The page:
By Leader Editor Kara Apel

When Bryant Hightower started his term as president of the National Funeral Directors Association in 2019, there is no way he could have predicted what was to come during his term.

“Once you’re installed as president, you think you know what you may face in the upcoming year, and you pretty much have your year laid out … then, all of a sudden, a pandemic happens, and we had to switch gears,” Hightower said. “I was extremely proud, not only of our board, for adapting to the changes, but to Christine and the staff. We put together a virtual convention in a matter of months.”

While the 2020 NFDA International Convention & Expo took place in a virtual format, 2021 was the time for funeral directors, vendors, and deathcare professionals to gather in person at Nashville’s Music City Center from Oct. 17 to 20.

NFDA CEO Christine Pepper said over 90% of all attendees and exhibitors at NFDA were vaccinated against COVID-19.

Funeral directors from across the country reunited, and Hightower said it was incredible.

“While we’ve come in contact with families for the past 18 months, we’ve lost touch with our colleagues,” he said. “They’ll return home invigorated and excited to go back to work. We’ve worked more in the past 20 months than we have any time in my 40-year career, and I think we needed this socialization, and we needed to recharge our batteries.”

Hightower explained how much of a relief it was to be around fellow funeral directors after the trauma everyone in the profession experienced over the past 20 months. He said his friends outside of the industry just don’t get it.

“If you’re not able to talk to your colleagues, who do you talk to about it? Because nobody else really relates to it,” he said. “[Funeral directors] couldn’t do their work from home. They couldn’t go home and self-isolate. They go into work every day to help with the dangers associated with the pandemic, continuing to serve families. They did what they needed to do to care for the dead and serve the living. We’ve done that every day. I think that’s the thing that goes untold about funeral service. We’ve all said we’re the last responders. I don’t know if that’s really true because we’ve been resources to families every step of the way.”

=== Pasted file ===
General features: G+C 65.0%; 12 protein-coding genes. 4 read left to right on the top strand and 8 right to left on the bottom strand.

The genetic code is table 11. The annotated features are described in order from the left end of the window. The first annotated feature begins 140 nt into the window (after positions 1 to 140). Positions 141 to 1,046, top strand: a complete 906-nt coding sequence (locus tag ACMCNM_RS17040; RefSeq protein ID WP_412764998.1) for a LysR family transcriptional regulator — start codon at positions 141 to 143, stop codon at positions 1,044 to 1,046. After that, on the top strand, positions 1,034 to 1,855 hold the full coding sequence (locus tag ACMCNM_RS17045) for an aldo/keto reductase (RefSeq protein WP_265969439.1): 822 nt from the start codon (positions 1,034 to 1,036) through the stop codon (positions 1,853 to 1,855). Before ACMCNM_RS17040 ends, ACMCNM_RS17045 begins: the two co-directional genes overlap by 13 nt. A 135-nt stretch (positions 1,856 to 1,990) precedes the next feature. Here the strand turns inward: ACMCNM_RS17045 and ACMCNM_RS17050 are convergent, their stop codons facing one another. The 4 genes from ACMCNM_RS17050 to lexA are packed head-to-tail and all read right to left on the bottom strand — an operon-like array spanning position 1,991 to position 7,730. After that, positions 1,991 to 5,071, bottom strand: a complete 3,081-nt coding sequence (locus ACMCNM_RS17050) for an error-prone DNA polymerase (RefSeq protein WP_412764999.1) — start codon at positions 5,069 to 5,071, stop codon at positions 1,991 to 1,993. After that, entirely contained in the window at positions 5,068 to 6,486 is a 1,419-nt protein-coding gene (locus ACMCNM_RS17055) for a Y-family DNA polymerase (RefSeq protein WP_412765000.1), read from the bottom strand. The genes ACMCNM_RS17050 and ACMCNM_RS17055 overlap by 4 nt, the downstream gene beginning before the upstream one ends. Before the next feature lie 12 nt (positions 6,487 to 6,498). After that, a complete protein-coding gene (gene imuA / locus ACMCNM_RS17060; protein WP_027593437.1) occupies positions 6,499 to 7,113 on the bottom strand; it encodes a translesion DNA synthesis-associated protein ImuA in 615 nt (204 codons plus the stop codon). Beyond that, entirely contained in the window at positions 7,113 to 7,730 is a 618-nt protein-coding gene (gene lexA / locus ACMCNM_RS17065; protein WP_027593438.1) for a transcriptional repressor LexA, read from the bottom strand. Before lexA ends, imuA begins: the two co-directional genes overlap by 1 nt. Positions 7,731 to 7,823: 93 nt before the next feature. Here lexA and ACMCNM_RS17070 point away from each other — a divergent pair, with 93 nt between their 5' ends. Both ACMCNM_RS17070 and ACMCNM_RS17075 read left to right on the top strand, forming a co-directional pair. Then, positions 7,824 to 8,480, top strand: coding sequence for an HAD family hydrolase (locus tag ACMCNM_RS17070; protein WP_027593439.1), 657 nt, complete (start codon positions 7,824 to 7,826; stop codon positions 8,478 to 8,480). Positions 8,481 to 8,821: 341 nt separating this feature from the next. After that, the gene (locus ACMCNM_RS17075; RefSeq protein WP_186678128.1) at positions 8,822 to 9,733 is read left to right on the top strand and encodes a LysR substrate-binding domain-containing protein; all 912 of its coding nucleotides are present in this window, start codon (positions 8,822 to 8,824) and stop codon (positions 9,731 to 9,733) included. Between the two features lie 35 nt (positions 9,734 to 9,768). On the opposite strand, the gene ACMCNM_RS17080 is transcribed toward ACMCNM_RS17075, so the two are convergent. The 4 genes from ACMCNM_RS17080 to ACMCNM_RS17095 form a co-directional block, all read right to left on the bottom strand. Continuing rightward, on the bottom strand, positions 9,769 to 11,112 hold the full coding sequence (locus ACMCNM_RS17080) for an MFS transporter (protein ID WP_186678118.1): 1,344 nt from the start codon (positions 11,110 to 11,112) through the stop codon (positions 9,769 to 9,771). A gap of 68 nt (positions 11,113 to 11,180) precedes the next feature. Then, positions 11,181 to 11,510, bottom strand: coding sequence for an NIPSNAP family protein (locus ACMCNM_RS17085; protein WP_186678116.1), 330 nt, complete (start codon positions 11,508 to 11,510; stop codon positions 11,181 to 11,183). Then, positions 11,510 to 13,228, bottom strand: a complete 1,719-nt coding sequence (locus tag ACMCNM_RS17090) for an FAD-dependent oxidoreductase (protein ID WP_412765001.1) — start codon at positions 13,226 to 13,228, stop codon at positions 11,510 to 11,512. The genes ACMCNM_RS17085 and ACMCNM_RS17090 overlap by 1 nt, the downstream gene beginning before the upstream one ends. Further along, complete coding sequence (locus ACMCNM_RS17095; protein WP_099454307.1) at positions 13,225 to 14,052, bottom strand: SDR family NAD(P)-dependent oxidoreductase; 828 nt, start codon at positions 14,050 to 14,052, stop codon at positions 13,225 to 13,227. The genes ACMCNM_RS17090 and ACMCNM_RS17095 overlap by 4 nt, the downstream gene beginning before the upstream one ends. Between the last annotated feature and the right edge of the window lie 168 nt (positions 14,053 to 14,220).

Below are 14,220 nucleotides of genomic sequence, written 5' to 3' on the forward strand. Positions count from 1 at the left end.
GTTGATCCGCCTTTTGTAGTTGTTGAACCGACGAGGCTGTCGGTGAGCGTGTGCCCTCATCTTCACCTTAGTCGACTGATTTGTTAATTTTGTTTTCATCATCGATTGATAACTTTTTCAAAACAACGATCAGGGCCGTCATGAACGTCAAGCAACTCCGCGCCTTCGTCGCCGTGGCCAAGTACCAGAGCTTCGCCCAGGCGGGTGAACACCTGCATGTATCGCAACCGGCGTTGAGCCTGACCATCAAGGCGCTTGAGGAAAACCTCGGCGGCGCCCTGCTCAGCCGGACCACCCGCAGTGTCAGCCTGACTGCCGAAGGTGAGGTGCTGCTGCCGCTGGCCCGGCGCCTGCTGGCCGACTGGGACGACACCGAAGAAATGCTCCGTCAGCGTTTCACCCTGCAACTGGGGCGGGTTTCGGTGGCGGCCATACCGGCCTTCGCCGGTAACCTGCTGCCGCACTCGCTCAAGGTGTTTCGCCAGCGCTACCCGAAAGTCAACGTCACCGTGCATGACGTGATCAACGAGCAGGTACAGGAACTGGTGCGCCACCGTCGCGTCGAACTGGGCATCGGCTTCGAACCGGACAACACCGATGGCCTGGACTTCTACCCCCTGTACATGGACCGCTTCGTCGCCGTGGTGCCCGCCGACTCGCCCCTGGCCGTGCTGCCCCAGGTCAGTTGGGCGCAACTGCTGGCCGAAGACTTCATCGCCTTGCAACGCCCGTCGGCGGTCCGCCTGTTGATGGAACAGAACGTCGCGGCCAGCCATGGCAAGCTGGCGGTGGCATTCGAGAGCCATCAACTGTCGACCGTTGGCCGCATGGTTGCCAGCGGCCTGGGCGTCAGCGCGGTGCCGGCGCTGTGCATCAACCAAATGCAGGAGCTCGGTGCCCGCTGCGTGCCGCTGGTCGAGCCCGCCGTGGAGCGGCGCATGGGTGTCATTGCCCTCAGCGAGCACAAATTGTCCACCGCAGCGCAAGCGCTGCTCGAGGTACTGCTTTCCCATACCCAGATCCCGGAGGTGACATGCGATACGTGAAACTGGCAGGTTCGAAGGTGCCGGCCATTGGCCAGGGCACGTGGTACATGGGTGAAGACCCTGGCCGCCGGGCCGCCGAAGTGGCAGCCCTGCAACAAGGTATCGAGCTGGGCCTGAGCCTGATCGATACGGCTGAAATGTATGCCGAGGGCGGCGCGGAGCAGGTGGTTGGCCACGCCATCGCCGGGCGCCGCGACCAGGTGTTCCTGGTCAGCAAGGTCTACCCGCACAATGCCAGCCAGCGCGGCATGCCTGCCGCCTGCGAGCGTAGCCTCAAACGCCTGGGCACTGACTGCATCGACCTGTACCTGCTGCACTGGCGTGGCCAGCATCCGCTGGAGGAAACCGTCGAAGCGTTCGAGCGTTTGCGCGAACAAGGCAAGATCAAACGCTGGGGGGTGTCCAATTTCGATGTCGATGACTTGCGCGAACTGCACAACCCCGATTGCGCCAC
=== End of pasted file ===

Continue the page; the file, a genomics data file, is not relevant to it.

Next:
A hot topic for many attendees and professionals at the convention was the ongoing staffing issues affecting funeral homes across the country. NFDA leaders stressed the importance of programs like Journey to Serve and NFDA’s Career Day kit.

Members of the media asked NFDA leaders about their role in trying to change state laws to offer more dual licenses.

“I think our job is to develop model laws that would allow them to adopt best practices, and quite frankly, laws that would allow for reciprocity and endorsement across state lines. Right now, so many of those laws really constrict our ability to either license for reciprocity or endorsement,” Hightower said. “I’ve talked to funeral directors across this country, some of which have 70 and 80 percent cremation rates who will tell me, ‘I don’t need more embalmers. I need more funeral directors,’ and I think we have to be realistic in the educational experiences that we offer these people.”

Currently, companies in all industries are experiencing supply chain issues. Incoming NFDA President Randy Anderson said he’s experienced a delay in obtaining certain caskets, noting that shipping and transportation times have both been slower. Bryant said manufacturers have made substitutions for his firm from time to time, but they almost always provide an item of equal or greater value.

Both Anderson and Hightower agreed that the biggest supply chain issue they’ve encountered during the pandemic was the extreme need for PPE in 2020.

“I think that taught us all a lesson. Whereas before, most funeral homes might have stocked for a 30-day supply because you didn’t have room to store all those supplies, and why spend all the money when you didn’t have to, to keep all those things on hand? Now, we stock six months of supplies, and we guard against that kind of supply chain issue … because we’re simply not going to put our boys at risk,” Hightower said.

Throughout the pandemic, many funeral directors have helped families access FEMA’s financial assistance program, which has provided over $1 billion in aid.

Anderson said the biggest complaints he’s heard about the program come from families who had prepaid arrangements and were not eligible for financial assistance. However, he feels it has been a well-streamlined process overall, noting that the customer service on the hotline has improved over time.

“It has been helpful to many families that I served because this death was really unexpected, and they were able to do more of the memorialization that they wanted to do because they knew that they would be reimbursed for it,” Anderson said.

When asked if he believes the dangers of the pandemic could potentially deter future employees from entering the profession, Hightower said he is hopeful there will be an uptick instead.

“It’s done a lot to highlight what we do, which may, in turn, bring people into this industry and profession, which is what we all want to see. There have been more positive articles written about funeral service in the last two years than any decade I can remember in the past. I think the importance of what we do has been highlighted over the last 20 or so months, and I think we’ve been painted with a pretty favorable brush in most media markets,” he said.

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